The question that has still not lost its mystic touch is that are we alone in this universe? Yeah, sends chills down your spine, doesn’t it? The idea of ET being out there, smarter and maybe more advanced than human beings. What makes it even more exciting? Scientists have detecting fleeting bursts of radio waves that vroom around across the universe in only a few milliseconds before turning into nothing. That could be anything, right? However, for the very first time astronomers have discovered short bursts of radio waves that are being originated from the same location that exists literally far beyond our own galaxy.
The sources of these ‘fast radio bursts’ have kept scientists baffled ever since their first discovery back in 2007. Up until now, all of such incidents have been one-off events that were attributed to some unidentified event that took place in deep space. The recent findings have brought the science family one step closer to determining the source of these signals. The latest fast radio burst that was spotted is being said to come from an ‘extremely powerful object’ that is occasionally generating multiple bursts within a minute.
Professor Jason Hessels, an astronomer at the University of Amsterdam and the Netherlands Institute for Radio Astronomy and also the lead on the research team stated that the team is hoping to make use of the pulses’ direction in order to ascertain what could be causing them. He said, “Finding the host galaxy of this source is critical to understanding its properties. Once we have precisely localized the repeater’s position on the sky, we will be able to compare observations from optical and X-ray telescopes and see if there is a galaxy there.”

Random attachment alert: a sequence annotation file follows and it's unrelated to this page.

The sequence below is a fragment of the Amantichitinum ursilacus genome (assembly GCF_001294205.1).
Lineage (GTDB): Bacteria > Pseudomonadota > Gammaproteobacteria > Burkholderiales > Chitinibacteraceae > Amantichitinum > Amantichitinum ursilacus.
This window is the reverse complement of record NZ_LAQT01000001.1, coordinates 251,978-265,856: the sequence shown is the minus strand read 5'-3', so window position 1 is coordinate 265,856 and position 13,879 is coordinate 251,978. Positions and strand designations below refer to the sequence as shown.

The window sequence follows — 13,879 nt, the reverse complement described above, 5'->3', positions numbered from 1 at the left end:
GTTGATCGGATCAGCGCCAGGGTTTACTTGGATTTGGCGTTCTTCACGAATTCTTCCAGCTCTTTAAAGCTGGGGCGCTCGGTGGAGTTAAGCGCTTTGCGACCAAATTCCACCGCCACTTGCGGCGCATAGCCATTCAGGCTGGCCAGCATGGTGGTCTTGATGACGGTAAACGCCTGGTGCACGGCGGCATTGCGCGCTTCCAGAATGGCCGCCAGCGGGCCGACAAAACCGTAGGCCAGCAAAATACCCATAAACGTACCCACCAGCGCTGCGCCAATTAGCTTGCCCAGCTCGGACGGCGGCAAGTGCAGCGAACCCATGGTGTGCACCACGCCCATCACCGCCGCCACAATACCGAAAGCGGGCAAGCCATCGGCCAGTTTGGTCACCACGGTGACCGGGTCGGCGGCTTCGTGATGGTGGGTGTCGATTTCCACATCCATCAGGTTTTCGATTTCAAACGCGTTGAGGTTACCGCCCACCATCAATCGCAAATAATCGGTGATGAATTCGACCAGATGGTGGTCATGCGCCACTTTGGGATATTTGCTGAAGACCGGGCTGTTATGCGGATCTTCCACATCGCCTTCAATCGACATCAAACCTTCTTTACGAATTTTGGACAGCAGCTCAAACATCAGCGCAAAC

The signal was identified by astronomers that were going through data from the Arecibo radio telescope in Puerto Rico – world’s largest radio telescope. The signal was captured between May and June and exhibits multiple bursts with properties that are consistent with the fast radio burst that was detected back in 2012.
Paul Scholz, an astronomer at McGill University, the first spotter of the signal said, “I knew immediately that the discovery would be extremely important in the study of fast radio bursts.” He along with his colleagues found a total of 10 new fast radio bursts. Dr. Laura Spitler, lead author of the study at the Max Planck Institute for Radio Astronomy in Bonn, Germany said, “Not only did these bursts repeat, but their brightness and spectra also differ from those of other fast radio bursts.”
Fast radio bursts are speculated to have originated in distant galaxies based on plasma dispersion. Pulses that travel across the universe are diversified from man-mad interference via the influence of interstellar electrons that cause slowing down of radio waves at lower radio frequencies.